T-S 10 K6

A page of Zadokite Document “A.” Called “the first Dead Sea Scroll,” the Zadokite document was found by Solomon Schechter in the Cairo Genizah. It consists of two incomplete manuscripts: Manuscript “B” and Manuscript “A” which dates to the 10th century. Because the language of both manuscripts is Biblical Hebrew, Schechter concluded that the original text must have been written before the Roman destruction of the Temple in 70 A.D.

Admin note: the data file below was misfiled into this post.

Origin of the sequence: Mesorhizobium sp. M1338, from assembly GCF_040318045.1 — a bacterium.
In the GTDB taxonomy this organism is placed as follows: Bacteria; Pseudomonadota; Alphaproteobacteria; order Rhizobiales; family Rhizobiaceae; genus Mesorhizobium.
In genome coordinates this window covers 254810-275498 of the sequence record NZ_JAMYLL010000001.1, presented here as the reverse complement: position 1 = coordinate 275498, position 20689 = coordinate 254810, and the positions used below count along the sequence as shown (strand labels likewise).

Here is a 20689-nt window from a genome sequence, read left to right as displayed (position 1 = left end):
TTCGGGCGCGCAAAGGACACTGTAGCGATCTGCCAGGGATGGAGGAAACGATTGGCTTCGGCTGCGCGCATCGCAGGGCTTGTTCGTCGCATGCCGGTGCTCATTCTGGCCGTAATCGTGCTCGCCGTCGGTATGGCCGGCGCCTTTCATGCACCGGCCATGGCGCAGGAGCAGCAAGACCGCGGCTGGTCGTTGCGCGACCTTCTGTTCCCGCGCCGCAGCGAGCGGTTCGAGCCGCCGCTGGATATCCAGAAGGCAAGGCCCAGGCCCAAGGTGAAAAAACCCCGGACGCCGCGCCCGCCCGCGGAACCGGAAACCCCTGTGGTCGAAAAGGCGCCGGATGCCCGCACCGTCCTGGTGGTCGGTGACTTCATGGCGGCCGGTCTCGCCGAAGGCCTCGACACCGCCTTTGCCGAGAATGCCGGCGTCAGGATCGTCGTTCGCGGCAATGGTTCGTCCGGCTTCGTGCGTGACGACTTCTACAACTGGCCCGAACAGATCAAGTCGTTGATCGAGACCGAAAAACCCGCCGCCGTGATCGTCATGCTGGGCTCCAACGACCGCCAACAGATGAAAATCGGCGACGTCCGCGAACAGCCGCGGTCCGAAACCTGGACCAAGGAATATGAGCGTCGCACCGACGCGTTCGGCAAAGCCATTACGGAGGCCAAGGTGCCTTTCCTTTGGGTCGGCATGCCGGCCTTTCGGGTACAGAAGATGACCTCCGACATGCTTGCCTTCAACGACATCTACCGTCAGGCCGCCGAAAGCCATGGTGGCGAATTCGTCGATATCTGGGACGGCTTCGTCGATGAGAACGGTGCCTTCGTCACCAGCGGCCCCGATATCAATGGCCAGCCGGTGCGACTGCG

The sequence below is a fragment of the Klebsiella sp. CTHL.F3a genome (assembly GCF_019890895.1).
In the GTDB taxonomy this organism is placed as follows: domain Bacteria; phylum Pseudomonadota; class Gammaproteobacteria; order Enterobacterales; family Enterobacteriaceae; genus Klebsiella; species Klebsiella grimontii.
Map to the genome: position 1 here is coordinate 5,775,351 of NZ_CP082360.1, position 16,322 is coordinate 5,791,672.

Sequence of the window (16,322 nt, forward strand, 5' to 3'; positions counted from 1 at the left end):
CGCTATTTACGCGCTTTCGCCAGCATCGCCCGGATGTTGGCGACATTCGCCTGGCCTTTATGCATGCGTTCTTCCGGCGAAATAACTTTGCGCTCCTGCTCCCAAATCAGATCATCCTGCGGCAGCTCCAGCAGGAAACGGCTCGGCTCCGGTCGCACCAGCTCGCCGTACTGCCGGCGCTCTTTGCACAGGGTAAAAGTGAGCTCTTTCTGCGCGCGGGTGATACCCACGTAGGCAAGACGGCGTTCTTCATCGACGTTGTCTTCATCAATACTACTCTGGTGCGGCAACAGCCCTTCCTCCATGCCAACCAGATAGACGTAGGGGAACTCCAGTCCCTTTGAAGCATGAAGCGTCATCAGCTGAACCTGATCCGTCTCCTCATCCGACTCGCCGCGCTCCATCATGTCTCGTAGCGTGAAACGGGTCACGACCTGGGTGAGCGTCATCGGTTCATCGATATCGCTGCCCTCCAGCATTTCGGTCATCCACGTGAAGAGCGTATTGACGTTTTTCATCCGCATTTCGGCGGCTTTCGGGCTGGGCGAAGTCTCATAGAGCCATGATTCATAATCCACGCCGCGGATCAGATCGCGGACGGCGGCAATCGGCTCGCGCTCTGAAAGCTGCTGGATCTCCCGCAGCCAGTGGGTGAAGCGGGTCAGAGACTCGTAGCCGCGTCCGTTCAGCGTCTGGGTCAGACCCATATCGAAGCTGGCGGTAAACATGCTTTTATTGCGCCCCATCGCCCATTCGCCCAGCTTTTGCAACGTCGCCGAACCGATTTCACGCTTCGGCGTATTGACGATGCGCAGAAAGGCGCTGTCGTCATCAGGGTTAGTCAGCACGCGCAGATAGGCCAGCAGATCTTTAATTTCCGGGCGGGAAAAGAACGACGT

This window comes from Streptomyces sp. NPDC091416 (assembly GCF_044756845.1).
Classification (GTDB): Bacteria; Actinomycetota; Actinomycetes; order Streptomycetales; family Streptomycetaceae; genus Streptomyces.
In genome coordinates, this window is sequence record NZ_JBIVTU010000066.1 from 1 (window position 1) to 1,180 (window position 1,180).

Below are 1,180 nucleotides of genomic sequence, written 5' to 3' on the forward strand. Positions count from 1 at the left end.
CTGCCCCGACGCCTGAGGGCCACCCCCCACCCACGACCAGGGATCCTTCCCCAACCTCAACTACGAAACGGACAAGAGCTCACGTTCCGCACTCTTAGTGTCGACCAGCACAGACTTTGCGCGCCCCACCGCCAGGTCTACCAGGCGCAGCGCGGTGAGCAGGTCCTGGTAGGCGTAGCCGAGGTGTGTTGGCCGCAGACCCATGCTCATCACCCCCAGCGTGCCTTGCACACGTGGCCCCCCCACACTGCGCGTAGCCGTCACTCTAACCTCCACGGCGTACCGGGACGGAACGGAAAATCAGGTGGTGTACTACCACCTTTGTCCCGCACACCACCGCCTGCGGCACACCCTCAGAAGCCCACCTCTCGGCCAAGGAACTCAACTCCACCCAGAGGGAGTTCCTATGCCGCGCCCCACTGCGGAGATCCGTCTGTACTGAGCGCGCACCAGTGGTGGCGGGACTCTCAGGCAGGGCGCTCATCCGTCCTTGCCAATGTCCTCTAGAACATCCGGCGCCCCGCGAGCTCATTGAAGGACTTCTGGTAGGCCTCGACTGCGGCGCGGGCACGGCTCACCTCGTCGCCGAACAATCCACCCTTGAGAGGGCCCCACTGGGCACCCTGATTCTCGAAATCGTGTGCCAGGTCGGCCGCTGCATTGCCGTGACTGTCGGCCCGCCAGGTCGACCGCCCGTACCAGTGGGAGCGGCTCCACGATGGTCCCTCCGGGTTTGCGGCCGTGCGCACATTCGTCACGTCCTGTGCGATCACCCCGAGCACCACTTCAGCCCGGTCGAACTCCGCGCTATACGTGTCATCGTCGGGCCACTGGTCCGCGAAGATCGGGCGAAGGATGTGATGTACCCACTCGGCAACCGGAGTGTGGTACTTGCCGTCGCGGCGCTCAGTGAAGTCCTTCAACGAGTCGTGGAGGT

These manuscripts (known as the Damascus Document) describe a highly structured sect that practiced communal property ownership and believed that they alone knew the proper interpretation of the laws of Moses. Schechter’s study of these manuscripts caused him to speculate that the sect must have possessed a manual of their rules. Fifty years later the “Manuscript of Discipline” was found in the Dead Sea caves at Qumran and was attributed to the same sect as the documents Schechter found. This conclusion became irrefutable when small fragments of the Zadokite Document itself were found in Caves IV and VI at Qumran.